Each of his twenty-one wrathful faces has a gaping mouth with bared fangs, a twisting tongue, upward-blazing facial hair, and three round and piercing red eyes. These twenty-one heads are arranged in seven triple-faced tiers, which diminish in size as they ascend in front of the upward-blazing mass of his tawny hair. The three faces on the first tier are dark brown (centre), white (right), and red (left). The central faces on the six tiers above are all black, and their ascending right and left faces are: brown and blue (second tier), white and red (third), blue and brown (fourth), white and red (fifth), brown and blue (sixth), white and red (seventh). An alternative colour sequence describes his main central face as being black, with the six central faces above it all being blue; his seven right faces all white, and his seven left faces all red.

In each of his forty-two hands he holds a white blood-filled skull-cup, each of which contains one of the forty-two peaceful deities of the bardo or zhitro mandala within a white or golden orb. His first two hands are crossed in front of his heart as he embraces his consort, with blue Samantabhadra appearing in his right hand skull-cup, and white Samantabhadri in his left hand skull-cup.

With his other twenty extended right hands he holds (from the top downward): The five male Buddhas of the Enlightened Families; the eight great male Bodhisattvas; the four wrathful male gatekeepers; and the three sages of the three higher realms (gods, asuras, and humans).

With his other twenty extended left hands he holds (from the top downward): The five female Buddhas or Enlightened Consorts; the eight great female Bodhisattvas; the four wrathful female gatekeepers; and the three sages of the three lower realms (animal, preta, and hell realms).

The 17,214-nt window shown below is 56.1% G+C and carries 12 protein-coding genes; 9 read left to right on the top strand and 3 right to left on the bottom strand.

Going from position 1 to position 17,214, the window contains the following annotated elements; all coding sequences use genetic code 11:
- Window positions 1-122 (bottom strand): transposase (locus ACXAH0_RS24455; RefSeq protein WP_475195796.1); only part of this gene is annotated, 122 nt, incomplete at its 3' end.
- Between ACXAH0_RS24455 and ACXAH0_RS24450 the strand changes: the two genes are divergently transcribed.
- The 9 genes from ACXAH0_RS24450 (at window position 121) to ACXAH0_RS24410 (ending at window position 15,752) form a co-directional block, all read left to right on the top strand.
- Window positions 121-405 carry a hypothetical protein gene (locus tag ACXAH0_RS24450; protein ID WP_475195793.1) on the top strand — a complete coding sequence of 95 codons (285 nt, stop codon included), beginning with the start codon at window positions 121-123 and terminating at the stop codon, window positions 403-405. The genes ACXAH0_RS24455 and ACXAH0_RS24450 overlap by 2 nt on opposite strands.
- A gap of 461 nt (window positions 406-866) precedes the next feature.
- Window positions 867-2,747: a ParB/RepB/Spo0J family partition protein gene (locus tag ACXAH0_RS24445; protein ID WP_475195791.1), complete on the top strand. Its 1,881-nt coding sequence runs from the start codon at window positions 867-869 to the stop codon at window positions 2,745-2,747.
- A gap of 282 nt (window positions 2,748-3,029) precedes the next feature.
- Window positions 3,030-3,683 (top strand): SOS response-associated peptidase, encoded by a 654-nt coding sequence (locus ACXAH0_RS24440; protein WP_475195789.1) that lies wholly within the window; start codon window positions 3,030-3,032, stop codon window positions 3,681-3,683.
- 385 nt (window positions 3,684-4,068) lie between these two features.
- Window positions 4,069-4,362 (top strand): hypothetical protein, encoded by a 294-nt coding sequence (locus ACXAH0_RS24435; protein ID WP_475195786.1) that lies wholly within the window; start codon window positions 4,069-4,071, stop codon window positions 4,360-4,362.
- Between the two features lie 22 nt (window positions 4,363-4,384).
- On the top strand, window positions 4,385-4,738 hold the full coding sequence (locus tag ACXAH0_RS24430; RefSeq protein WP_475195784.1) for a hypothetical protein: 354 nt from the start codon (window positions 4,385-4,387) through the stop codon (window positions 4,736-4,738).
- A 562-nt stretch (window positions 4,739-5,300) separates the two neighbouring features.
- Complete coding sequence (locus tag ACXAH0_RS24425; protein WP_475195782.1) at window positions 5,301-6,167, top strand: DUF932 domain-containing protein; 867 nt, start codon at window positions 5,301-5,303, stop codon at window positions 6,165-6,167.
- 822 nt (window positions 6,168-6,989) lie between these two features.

Mahashriheruka's female consort is Akashadhatvishvari, the 'Queen of the Realm of Space', who is also known as Khrodeshvari, the 'Wrathful Queen', and in Tibetan as Namshyalma (gnam zhal ma). She is extremely fierce and deep blue in colour, with nine faces, eighteen arms, and four legs. With her two right legs extended and her two left legs wrapped around her lord's waist she presses every part of her body against his, her heads tilted backward in the passion of their 'face to face' sexual union. Her naked body is adorned with the 'five bone ornaments', serpents adorn her golden bracelets and anklets, and each of her heads is adorned with a five-skull crown. She wears a leopard-skin loincloth, a garland of fifty dry white skulls, and a garland of fifty freshly severed heads. Each of her nine wrathful faces has three round eyes, a gaping mouth, a twisting tongue, and upward-blazing hair. Her faces are arranged in three ascending tiers of three dark blue, red, and light blue faces, although her three right or rear faces cannot actually be seen in this painting.

With her first and uppermost right arm she embraces the neck of her lord as she holds a vajra behind his main heads, while she offers a skull-cup full of blood to his lower right face with her first left hand. With her other eight extended right hands she holds white skull-cups that contain the wrathful forms of the eight matrikas (Tib. mamo) or 'mother goddesses', which represent the 'eight sensory bases of consciousness'. Each of these mother goddesses wears a leopard-skin loincloth and dances wildly amidst a blazing mass of fire, and here they are identified as the wrathful manifestations of the eight great male bodhisattvas.

With her other eight extended left hands she holds skull-cups that support the wrathful forms of the eight pishaci, which represent the corresponding 'eight sensory objects'. Each of these pishaci goddesses wears a leopard-skin loincloth and a scarf made from a flayed human-skin: and they are sometimes identified as the wrathful manifestations of the eight female bodhisattvas.

The serpent-devouring form of a red garuda crowns Mahottara's stacked pinnacle of twenty-one heads. The black background of this painting depicts a landscape of shaded golden clouds, flames, mountains and rock formations, where many rivulets of water flow. In the lower foreground are three skull-cups, the outer two containing offerings of swirling nectar and blood, while the upturned central skull contains the wrathful offering of the five torn-out sense organs; eyes (sight), ears (sound), nose (smell), tongue (taste), and heart (touch).

© text by Robert Beer